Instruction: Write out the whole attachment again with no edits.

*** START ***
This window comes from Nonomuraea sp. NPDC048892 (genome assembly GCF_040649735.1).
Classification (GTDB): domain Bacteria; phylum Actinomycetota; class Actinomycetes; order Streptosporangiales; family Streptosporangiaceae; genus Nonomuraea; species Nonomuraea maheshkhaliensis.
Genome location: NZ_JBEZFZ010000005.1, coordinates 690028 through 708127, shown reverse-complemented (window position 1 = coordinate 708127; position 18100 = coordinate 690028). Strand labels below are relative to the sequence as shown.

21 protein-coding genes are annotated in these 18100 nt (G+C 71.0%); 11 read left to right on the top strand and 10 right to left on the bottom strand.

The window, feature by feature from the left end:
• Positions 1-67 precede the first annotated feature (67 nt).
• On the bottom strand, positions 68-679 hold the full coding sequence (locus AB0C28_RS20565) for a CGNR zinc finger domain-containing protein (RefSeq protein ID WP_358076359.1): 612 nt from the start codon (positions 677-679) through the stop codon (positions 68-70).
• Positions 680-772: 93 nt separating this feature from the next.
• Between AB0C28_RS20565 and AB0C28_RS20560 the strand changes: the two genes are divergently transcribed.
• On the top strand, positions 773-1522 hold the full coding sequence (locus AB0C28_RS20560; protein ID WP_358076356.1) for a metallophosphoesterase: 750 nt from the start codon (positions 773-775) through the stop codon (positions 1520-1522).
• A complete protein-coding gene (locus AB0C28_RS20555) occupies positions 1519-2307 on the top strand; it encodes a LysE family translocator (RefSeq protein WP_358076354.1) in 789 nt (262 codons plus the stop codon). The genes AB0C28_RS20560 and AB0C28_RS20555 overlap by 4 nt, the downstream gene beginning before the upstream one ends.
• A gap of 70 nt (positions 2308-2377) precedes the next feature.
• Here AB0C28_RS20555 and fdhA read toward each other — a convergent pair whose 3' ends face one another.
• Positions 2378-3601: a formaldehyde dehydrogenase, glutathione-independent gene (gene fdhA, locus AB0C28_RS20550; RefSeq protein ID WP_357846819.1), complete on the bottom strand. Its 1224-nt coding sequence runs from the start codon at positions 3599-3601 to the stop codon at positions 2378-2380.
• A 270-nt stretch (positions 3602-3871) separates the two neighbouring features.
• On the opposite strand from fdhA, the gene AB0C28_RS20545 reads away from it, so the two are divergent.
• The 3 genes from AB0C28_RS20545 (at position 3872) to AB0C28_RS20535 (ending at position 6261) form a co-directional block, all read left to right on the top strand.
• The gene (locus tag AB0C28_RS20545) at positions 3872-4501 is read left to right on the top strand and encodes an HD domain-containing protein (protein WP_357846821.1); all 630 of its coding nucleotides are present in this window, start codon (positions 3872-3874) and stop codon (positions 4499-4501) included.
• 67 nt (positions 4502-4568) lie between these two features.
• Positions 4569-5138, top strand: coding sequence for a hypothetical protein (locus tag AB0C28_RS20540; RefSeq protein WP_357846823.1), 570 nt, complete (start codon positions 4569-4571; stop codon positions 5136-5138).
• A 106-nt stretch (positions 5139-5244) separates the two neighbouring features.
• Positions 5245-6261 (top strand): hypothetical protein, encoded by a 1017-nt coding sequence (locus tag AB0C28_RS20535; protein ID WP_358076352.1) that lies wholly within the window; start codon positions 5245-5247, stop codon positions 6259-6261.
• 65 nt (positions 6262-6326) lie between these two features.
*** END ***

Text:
This window comes from Nonomuraea sp. NPDC048892 (genome assembly GCF_040649735.1).
Classification (GTDB): domain Bacteria; phylum Actinomycetota; class Actinomycetes; order Streptosporangiales; family Streptosporangiaceae; genus Nonomuraea; species Nonomuraea maheshkhaliensis.
Genome location: NZ_JBEZFZ010000005.1, coordinates 690028 through 708127, shown reverse-complemented (window position 1 = coordinate 708127; position 18100 = coordinate 690028). Strand labels below are relative to the sequence as shown.

21 protein-coding genes are annotated in these 18100 nt (G+C 71.0%); 11 read left to right on the top strand and 10 right to left on the bottom strand.

The window, feature by feature from the left end:
• Positions 1-67 precede the first annotated feature (67 nt).
• On the bottom strand, positions 68-679 hold the full coding sequence (locus AB0C28_RS20565) for a CGNR zinc finger domain-containing protein (RefSeq protein ID WP_358076359.1): 612 nt from the start codon (positions 677-679) through the stop codon (positions 68-70).
• Positions 680-772: 93 nt separating this feature from the next.
• Between AB0C28_RS20565 and AB0C28_RS20560 the strand changes: the two genes are divergently transcribed.
• On the top strand, positions 773-1522 hold the full coding sequence (locus AB0C28_RS20560; protein ID WP_358076356.1) for a metallophosphoesterase: 750 nt from the start codon (positions 773-775) through the stop codon (positions 1520-1522).
• A complete protein-coding gene (locus AB0C28_RS20555) occupies positions 1519-2307 on the top strand; it encodes a LysE family translocator (RefSeq protein WP_358076354.1) in 789 nt (262 codons plus the stop codon). The genes AB0C28_RS20560 and AB0C28_RS20555 overlap by 4 nt, the downstream gene beginning before the upstream one ends.
• A gap of 70 nt (positions 2308-2377) precedes the next feature.
• Here AB0C28_RS20555 and fdhA read toward each other — a convergent pair whose 3' ends face one another.
• Positions 2378-3601: a formaldehyde dehydrogenase, glutathione-independent gene (gene fdhA, locus AB0C28_RS20550; RefSeq protein ID WP_357846819.1), complete on the bottom strand. Its 1224-nt coding sequence runs from the start codon at positions 3599-3601 to the stop codon at positions 2378-2380.
• A 270-nt stretch (positions 3602-3871) separates the two neighbouring features.
• On the opposite strand from fdhA, the gene AB0C28_RS20545 reads away from it, so the two are divergent.
• The 3 genes from AB0C28_RS20545 (at position 3872) to AB0C28_RS20535 (ending at position 6261) form a co-directional block, all read left to right on the top strand.
• The gene (locus tag AB0C28_RS20545) at positions 3872-4501 is read left to right on the top strand and encodes an HD domain-containing protein (protein WP_357846821.1); all 630 of its coding nucleotides are present in this window, start codon (positions 3872-3874) and stop codon (positions 4499-4501) included.
• 67 nt (positions 4502-4568) lie between these two features.
• Positions 4569-5138, top strand: coding sequence for a hypothetical protein (locus tag AB0C28_RS20540; RefSeq protein WP_357846823.1), 570 nt, complete (start codon positions 4569-4571; stop codon positions 5136-5138).
• A 106-nt stretch (positions 5139-5244) separates the two neighbouring features.
• Positions 5245-6261 (top strand): hypothetical protein, encoded by a 1017-nt coding sequence (locus tag AB0C28_RS20535; protein ID WP_358076352.1) that lies wholly within the window; start codon positions 5245-5247, stop codon positions 6259-6261.
• 65 nt (positions 6262-6326) lie between these two features.